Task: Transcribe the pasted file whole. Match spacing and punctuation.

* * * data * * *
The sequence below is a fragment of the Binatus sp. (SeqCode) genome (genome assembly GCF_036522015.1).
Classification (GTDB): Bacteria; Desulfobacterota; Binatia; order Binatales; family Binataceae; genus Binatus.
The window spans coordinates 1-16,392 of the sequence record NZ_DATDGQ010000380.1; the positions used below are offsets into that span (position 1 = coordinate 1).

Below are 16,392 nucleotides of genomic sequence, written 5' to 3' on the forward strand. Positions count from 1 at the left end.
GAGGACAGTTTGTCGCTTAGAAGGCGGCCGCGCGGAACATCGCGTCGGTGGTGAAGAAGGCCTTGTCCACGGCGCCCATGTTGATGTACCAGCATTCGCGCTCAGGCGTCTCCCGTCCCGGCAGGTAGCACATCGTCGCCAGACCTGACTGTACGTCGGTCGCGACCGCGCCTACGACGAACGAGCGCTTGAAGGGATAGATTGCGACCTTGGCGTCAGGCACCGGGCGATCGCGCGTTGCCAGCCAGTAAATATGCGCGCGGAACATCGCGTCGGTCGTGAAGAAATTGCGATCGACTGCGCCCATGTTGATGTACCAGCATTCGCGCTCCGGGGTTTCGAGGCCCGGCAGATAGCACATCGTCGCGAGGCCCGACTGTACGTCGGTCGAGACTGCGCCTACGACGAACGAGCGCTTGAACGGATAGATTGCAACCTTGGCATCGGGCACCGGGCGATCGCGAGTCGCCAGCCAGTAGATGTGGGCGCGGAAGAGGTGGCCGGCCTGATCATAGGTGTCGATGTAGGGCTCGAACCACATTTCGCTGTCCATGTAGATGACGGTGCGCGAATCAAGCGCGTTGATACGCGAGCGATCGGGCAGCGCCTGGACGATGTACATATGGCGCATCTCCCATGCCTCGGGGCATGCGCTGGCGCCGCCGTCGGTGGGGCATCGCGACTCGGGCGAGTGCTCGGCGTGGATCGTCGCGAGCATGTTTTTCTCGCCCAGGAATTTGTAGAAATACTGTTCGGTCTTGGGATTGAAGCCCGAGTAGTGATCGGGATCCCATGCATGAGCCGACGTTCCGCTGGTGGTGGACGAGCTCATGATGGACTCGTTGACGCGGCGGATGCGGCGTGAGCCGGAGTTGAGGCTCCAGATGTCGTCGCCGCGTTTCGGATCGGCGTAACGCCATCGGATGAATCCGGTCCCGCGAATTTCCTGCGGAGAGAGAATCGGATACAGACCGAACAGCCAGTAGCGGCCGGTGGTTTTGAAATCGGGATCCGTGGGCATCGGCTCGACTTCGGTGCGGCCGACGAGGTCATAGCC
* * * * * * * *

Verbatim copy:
The sequence below is a fragment of the Binatus sp. (SeqCode) genome (genome assembly GCF_036522015.1).
Classification (GTDB): Bacteria; Desulfobacterota; Binatia; order Binatales; family Binataceae; genus Binatus.
The window spans coordinates 1-16,392 of the sequence record NZ_DATDGQ010000380.1; the positions used below are offsets into that span (position 1 = coordinate 1).

Below are 16,392 nucleotides of genomic sequence, written 5' to 3' on the forward strand. Positions count from 1 at the left end.
GAGGACAGTTTGTCGCTTAGAAGGCGGCCGCGCGGAACATCGCGTCGGTGGTGAAGAAGGCCTTGTCCACGGCGCCCATGTTGATGTACCAGCATTCGCGCTCAGGCGTCTCCCGTCCCGGCAGGTAGCACATCGTCGCCAGACCTGACTGTACGTCGGTCGCGACCGCGCCTACGACGAACGAGCGCTTGAAGGGATAGATTGCGACCTTGGCGTCAGGCACCGGGCGATCGCGCGTTGCCAGCCAGTAAATATGCGCGCGGAACATCGCGTCGGTCGTGAAGAAATTGCGATCGACTGCGCCCATGTTGATGTACCAGCATTCGCGCTCCGGGGTTTCGAGGCCCGGCAGATAGCACATCGTCGCGAGGCCCGACTGTACGTCGGTCGAGACTGCGCCTACGACGAACGAGCGCTTGAACGGATAGATTGCAACCTTGGCATCGGGCACCGGGCGATCGCGAGTCGCCAGCCAGTAGATGTGGGCGCGGAAGAGGTGGCCGGCCTGATCATAGGTGTCGATGTAGGGCTCGAACCACATTTCGCTGTCCATGTAGATGACGGTGCGCGAATCAAGCGCGTTGATACGCGAGCGATCGGGCAGCGCCTGGACGATGTACATATGGCGCATCTCCCATGCCTCGGGGCATGCGCTGGCGCCGCCGTCGGTGGGGCATCGCGACTCGGGCGAGTGCTCGGCGTGGATCGTCGCGAGCATGTTTTTCTCGCCCAGGAATTTGTAGAAATACTGTTCGGTCTTGGGATTGAAGCCCGAGTAGTGATCGGGATCCCATGCATGAGCCGACGTTCCGCTGGTGGTGGACGAGCTCATGATGGACTCGTTGACGCGGCGGATGCGGCGTGAGCCGGAGTTGAGGCTCCAGATGTCGTCGCCGCGTTTCGGATCGGCGTAACGCCATCGGATGAATCCGGTCCCGCGAATTTCCTGCGGAGAGAGAATCGGATACAGACCGAACAGCCAGTAGCGGCCGGTGGTTTTGAAATCGGGATCCGTGGGCATCGGCTCGACTTCGGTGCGGCCGACGAGGTCATAGCC